By Bernice Napach
The country may be focused on the presidential election but former Senator Arlen Specter says Congress is the key to what happens to the U.S. economy.
"Regardless of who is elected president, if Congress is gridlocked nothing will happen in Washington," Specter tells The Daily Ticker. And there are many issues that require Congressional attention, including the expiration of the Bush tax cuts and the $1.2 trillion in automatic spending reductions that will all take effect by year end if Congress does nothing.
Specter spent 30 years in Washington as a senator from Pennsylvania, most of them as a Republican. But after he voted for the president's stimulus plan in 2009 — "the single most important vote of 10,000" he notes — Specter switched to the Democratic Party, setting the stage for the end of his political career. He recounts it all in his new book Life Among The Cannibals.
Specter hasn't endorsed a candidate for the presidential election. He's critical of Mitt Romney's constant position shifts and says the former Massachusetts governor doesn't have a plan to revive the economy. But Specter says President Obama hasn't had much success with the economy either and should explain why he didn't follow through on recommendations from the Simpson-Bowles commission to cut the deficit.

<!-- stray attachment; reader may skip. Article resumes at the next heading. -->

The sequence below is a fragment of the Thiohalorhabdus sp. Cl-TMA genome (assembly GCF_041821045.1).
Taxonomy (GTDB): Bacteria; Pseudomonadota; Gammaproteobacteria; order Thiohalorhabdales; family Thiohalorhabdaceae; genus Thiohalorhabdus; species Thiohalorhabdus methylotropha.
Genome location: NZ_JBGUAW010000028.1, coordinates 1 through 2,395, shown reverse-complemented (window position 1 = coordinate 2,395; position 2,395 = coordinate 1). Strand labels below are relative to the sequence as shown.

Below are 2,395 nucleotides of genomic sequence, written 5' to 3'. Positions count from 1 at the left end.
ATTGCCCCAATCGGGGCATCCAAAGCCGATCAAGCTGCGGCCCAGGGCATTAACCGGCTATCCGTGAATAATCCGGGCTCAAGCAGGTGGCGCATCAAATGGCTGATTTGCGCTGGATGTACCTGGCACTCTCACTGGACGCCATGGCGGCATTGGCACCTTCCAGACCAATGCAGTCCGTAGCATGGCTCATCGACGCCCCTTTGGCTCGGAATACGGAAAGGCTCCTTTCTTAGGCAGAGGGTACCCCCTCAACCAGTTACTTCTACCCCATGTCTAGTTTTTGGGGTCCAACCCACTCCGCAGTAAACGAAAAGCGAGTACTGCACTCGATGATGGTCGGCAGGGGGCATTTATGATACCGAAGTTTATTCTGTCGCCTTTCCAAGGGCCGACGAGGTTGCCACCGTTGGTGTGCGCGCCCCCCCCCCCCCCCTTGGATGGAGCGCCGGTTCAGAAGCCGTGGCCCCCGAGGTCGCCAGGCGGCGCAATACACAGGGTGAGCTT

Unlike Romney, Specter supports the stimulus plans of Presidents Obama and Bush which together injected about $1.5 trillion into the economy. Those programs "saved us from a depression" says Specter. Now he says it's up to U.S. voters to do their job come election day by choosing a Congress that will "take care of the people's business."
- Politics & Government
- Senator Arlen Specter